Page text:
5.4.2.1 Company Size....................................................................... 130
5.4.2.2 Retakaful or Reinsurance Dependence................................. 131
5.4.2.3 Solvency Margin .................................................................. 132
5.4.2.4 Stability of Underwriting Operation or Contribution or
Premium Growth .............................................................................. 133
5.4.2.5 Liquidity ............................................................................... 134
5.5 General Functions of the Models .......................................................... 137
5.6 Estimation Models ................................................................................ 139
5.6.1 Model for Takaful ........................................................................ 140
5.6.2 Model for Conventional Insurance .............................................. 140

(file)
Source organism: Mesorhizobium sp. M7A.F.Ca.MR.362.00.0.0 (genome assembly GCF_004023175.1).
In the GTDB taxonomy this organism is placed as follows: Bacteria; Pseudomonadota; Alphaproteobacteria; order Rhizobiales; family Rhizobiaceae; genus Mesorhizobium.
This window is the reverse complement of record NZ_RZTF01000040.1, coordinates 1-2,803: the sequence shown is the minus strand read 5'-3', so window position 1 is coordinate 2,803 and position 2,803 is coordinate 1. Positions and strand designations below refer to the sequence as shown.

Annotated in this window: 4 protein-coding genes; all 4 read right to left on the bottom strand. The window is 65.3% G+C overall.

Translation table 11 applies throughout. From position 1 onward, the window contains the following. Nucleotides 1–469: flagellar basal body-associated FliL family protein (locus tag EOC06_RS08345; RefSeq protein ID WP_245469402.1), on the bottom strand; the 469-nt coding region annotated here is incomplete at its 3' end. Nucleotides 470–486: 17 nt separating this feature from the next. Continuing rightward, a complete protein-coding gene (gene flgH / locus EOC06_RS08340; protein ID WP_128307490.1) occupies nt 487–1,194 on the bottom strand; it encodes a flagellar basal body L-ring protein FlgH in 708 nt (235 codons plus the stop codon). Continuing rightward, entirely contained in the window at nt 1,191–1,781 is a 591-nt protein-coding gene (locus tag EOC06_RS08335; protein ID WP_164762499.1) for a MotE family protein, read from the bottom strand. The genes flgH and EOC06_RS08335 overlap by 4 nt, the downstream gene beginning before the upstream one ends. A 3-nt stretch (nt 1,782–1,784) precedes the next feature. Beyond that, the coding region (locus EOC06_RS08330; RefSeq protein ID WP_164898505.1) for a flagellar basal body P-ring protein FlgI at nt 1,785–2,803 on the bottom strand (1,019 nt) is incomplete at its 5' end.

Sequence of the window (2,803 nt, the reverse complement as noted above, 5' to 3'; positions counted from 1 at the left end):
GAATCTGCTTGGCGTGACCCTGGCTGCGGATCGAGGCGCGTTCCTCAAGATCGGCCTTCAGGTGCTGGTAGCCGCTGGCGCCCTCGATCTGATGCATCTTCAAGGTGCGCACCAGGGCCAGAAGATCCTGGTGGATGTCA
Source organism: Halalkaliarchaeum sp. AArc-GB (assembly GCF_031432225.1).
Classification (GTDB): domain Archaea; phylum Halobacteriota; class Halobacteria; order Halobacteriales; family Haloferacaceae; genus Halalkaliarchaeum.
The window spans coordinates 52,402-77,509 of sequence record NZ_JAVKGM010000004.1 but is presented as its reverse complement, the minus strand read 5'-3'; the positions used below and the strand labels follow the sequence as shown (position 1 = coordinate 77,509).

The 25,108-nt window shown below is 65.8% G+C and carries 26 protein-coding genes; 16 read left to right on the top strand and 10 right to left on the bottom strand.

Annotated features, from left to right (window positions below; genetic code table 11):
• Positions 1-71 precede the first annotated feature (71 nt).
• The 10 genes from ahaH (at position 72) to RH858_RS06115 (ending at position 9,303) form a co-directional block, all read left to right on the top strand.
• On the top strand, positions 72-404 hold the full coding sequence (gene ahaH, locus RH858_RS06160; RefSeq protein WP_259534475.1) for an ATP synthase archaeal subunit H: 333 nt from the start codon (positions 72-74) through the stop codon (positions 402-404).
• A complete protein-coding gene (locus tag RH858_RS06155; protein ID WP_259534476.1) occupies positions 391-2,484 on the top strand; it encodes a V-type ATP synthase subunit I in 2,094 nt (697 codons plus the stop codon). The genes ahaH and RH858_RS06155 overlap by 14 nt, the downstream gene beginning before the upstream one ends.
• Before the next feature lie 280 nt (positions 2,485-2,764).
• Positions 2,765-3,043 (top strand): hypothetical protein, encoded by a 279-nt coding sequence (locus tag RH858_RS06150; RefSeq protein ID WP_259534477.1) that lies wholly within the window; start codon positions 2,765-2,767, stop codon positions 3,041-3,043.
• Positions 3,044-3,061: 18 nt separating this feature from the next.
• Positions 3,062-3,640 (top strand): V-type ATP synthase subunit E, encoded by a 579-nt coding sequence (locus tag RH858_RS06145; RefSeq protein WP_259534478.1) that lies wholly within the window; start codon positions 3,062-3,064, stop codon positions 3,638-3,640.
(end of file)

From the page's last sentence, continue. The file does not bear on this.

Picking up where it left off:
5.6.3 Model for Insurance Industry ...................................................... 141
5.7 Estimation Method ................................................................................ 143
5.7.1 Pooled Time-series Cross-sectional Regression:
x Non Effects Model ................................................................................ 143
5.7.1.1 Model 1 for Takaful ............................................................. 145
5.7.1.2 Model 1 for Conventional Insurance .................................... 145
5.7.1.3 Model 1 for Insurance Industry ............................................ 145
5.7.2 Panel Data Regression Model: Fixed Effects and
Random Effects ..................................................................................... 146
5.7.2.1 Fixed Effects Model ............................................................. 147
5.7.2.1.1 Model 2 for Takaful ...................................................... 147
5.7.2.1.2 Model 2 for Conventional Insurance…... ..................... 147
5.7.2.1.3 Model 2 for Insurance Industry .................................... 148
5.7.2.2 Random Effects Model ......................................................... 152